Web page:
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Webinar Replay: Making Better IT Cost & Scope Decisions with Top-Down Estimation

Webinar: Making Better IT Cost & Scope Decisions with Top-Down Estimation

If you were unable to attend our recent webinar, "Making Better IT Cost & Scope Decisions with Top-Down Estimation," a replay is now available.

This year thousands of software, cloud migration, and IT development managers will spend long hours developing very detailed, bottom-up plans. Unfortunately, many of these plans will be unreliable, because they don't take into account the big picture. Generating top-down estimates, before detailed planning occurs, allow managers to see the overall development and delivery targets for cost and scope. This allows for managing project expectations and even negotiation before work gets underway.

This presentation includes a Q&A session with the audience and covers such topics as:

  • How to generate top-down estimates early in the decision-making process
  • Best practices for IT estimation
  • How to leverage historical data to improve estimation

Keith Ciocco has more than 30 years of experience working in sales and customer service, with 25 of those years spent with QSM. As Vice President, his primary responsibilities include supporting QSM clients with their estimation and measurement goals, managing business development and existing client relations. He has developed and directed the implementation of the sales and customer retention process within QSM and has played a leading role in communicating the value of the QSM tools and services to professionals in the software development, engineering and IT industries.  

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Webinars Cost Estimation SLIM-Collaborate

Upcoming Webinar: Making Better IT Cost & Scope Decisions with Top-Down Estimation

Webinar: Making Better IT Cost & Scope Decisions with Top-Down Estimation

Register now to reserve your spot for this webinar presented by Keith Ciocco on Sept. 15th at 1 PM EDT.

This year thousands of software, cloud migration, and IT development managers will spend long hours developing very detailed, bottom-up plans. Unfortunately, many of these plans will be unreliable, because they don't take into account the big picture. Generating top-down estimates, before detailed planning occurs, allow managers to see the overall development and delivery targets for cost and scope. This allows for managing project expectations and even negotiation before work gets underway.

In this session, you will learn:

  • How to generate top-down estimates early in the decision-making process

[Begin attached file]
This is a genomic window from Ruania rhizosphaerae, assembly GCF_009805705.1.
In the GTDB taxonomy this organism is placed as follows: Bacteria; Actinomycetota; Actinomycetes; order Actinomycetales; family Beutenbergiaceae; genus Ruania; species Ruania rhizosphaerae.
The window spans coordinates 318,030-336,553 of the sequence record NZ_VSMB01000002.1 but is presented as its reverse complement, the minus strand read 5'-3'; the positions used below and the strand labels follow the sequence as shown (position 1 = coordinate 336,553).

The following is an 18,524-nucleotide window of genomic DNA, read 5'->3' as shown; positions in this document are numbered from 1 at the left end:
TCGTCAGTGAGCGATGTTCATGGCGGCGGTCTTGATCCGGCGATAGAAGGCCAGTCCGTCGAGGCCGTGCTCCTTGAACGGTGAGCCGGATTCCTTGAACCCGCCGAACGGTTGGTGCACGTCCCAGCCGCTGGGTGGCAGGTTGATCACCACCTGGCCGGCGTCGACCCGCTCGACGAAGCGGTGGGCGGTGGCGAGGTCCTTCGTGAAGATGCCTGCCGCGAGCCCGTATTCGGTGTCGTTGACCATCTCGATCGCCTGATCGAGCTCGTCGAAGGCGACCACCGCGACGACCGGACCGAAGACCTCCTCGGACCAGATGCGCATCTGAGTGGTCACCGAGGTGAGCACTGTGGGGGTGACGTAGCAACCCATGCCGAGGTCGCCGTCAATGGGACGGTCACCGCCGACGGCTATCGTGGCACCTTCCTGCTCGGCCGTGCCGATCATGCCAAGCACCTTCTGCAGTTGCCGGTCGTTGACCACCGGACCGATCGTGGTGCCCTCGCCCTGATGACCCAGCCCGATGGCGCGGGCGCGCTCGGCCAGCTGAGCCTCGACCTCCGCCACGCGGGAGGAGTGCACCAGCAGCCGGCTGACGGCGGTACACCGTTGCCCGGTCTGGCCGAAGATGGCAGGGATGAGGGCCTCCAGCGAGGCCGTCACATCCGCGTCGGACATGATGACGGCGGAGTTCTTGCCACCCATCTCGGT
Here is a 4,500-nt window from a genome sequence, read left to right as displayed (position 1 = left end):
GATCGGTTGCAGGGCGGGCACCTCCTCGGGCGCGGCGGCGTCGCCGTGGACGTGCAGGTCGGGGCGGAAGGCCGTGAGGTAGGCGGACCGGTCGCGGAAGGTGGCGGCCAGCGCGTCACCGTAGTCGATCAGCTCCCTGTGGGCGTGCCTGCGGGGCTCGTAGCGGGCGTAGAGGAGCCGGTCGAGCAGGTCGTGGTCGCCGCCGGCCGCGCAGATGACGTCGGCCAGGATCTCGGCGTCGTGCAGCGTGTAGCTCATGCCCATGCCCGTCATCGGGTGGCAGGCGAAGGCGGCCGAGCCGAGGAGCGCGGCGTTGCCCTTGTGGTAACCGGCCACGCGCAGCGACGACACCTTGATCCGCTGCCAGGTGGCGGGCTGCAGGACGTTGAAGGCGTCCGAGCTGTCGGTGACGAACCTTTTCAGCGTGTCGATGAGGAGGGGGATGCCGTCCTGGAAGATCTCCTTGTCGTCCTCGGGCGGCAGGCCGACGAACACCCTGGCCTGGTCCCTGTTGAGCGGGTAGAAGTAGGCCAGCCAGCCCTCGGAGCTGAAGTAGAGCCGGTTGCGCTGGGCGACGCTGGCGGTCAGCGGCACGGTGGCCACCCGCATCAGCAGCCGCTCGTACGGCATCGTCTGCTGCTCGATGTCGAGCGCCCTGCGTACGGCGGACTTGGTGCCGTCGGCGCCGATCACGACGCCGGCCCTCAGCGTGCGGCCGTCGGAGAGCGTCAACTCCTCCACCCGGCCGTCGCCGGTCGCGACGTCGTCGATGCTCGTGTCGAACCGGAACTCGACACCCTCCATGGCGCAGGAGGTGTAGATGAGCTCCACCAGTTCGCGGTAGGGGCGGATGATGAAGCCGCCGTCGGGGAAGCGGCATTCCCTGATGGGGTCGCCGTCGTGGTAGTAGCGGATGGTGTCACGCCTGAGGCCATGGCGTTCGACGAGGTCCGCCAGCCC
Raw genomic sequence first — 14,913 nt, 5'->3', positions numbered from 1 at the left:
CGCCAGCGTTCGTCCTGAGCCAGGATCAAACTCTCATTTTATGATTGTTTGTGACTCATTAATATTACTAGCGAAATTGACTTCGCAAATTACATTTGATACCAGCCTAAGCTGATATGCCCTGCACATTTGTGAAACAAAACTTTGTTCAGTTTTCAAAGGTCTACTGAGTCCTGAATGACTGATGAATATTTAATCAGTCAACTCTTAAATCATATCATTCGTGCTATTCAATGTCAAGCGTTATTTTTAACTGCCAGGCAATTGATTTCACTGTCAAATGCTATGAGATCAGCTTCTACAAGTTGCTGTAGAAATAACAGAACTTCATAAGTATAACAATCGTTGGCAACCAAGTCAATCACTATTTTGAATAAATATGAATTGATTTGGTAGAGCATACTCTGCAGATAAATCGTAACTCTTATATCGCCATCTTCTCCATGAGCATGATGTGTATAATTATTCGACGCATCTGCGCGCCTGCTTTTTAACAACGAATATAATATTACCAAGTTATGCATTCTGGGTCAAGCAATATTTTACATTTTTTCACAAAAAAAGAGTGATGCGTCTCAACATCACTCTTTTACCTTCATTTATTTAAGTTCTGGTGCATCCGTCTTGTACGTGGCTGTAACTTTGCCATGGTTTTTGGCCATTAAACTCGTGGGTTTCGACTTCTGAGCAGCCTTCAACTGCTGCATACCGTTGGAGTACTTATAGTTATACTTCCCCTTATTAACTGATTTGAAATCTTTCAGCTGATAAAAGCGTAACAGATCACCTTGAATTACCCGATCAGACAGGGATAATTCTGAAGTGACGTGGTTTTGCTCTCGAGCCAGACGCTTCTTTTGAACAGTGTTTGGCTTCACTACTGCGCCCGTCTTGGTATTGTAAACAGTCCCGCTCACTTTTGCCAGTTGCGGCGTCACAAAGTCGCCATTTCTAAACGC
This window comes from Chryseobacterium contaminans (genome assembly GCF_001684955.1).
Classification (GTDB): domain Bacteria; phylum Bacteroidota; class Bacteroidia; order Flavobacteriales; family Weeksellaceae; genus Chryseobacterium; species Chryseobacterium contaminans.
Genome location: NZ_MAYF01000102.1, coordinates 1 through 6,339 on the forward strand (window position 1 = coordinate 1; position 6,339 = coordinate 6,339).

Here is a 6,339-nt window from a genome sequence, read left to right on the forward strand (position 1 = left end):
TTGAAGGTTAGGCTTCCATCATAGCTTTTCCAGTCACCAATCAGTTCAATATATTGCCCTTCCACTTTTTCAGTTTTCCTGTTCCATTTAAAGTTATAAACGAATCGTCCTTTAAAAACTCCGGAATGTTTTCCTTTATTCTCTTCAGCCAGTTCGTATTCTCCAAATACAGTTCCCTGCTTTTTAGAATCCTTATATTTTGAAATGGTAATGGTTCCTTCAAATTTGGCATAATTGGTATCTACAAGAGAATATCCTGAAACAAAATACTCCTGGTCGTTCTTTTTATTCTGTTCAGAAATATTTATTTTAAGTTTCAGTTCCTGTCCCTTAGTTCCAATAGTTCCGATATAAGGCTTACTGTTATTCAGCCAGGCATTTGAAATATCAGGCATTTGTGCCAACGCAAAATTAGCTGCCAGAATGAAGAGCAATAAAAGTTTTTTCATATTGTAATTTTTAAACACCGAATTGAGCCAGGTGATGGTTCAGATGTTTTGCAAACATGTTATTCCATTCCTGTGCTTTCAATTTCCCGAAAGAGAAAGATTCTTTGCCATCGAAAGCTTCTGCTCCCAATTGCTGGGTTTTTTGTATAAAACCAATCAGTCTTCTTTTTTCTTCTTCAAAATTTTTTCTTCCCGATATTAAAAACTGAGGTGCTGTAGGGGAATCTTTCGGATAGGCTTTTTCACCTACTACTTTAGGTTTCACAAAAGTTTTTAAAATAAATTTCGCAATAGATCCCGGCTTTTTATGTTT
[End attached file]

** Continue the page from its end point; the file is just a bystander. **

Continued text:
• Best practices for IT estimation
  • How to leverage historical data to improve estimation

About the presenter:

Blog Post Categories 
Webinars Estimation Cost

New Video: Estimation Spreadsheet vs. Top-Down Tool: Which Is Better?

In most organizations, spreadsheets play a vital role for a variety of uses, from time keeping to budgeting to even estimating software development releases.  They offer a level of familiarity - most of us cut our technical teeth on spreadsheets from a young age and have grown with them as we advanced our careers.  When it comes to estimating software development, spreadsheets are a common “go-to,” but an estimation tool offers more flexibility, timely “what-if” changes and far less complexity for new and seasoned estimators alike.

Have you ever been in an organization in which the estimation spreadsheet was so complex and cumbersome that only a select few knew how to use it?  This leaves an organization vulnerable to perhaps a single link of institutional knowledge upon which they are making vital business decisions.  And if that one project manager, analyst or architect leaves the organization, switches roles, or retires, what then?  Even if they go on vacation for 2 weeks, you’re left with a spreadsheet that may have an impossible learning curve for anyone else hence delaying or possibly negating the estimates being created at all.

Blog Post Categories 
Video Estimation

When Estimating IT Projects and Portfolios, You’re More Mature than You Think

Software Estimation Maturity

In talking with many organizations about their IT estimation practices over the years, I’ve noticed a recurring theme has been their self-perception of immaturity when addressing the use of a commercial estimating tool. Estimates in the workforce are typically generated via the Delphi method, multi-tabbed spreadsheets, and uncalibrated guesses.  When recommending a top-down tool approach, the feedback can be: “we aren’t mature enough to use a tool or model.” 

I’ve actually seen the opposite.  The top-down approach offers an on-ramp to more formal estimating by its very nature of needing few inputs, rather than the myriad of cells, rows, and columns required to be populated in a spreadsheet.  A top-down tool approach leads us away from relying on the institutional knowledge of a few people that may have relevant experience, but one day may retire or move on from the organization taking that knowledge -with them.  Also, a parametric top-down approach leveraging relevant historical data is much better than a wet thumb in the air.

Blog Post Categories 
Estimation

New Video: Negotiating Realistic Cost & Schedule Targets with Agile Estimation

In agile development, it's not unusual for software teams to have a fixed schedule or budget before any work begins. This is great information for stakeholders, but what if those targets are unrealistic? What if there were a way to evaluate trade-offs early in the decision-making process, before any detailed planning occurs?

With a top-down estimation tool like QSM's SLIM-Estimate, your scrum teams can quickly determine how much functionality they can deliver in a planned release schedule. If that target schedule turns out to be unrealistic, you can leverage SLIM-Estimate's time-tested models to calculate the impact of trade-offs. What happens if you add more people to the project? If the schedule is non-negotiable, how much functionality can you deliver in that period of time? SLIM-Estimate provides you with visualizations that are powerful when presenting to senior-level management and stakeholders. Plot your estimates against relevant agile trendlines from QSM's database of over 13,000 projects (the largest of its kind) and you can see how your estimates check out against the industry.

The video above shows how to use this powerful tool to generate defensible agile estimates you can present to stakeholders early in the planning process. Having data-driven information like this at your fingertips will allow you to plan and negotiate, and maybe even avoid disaster.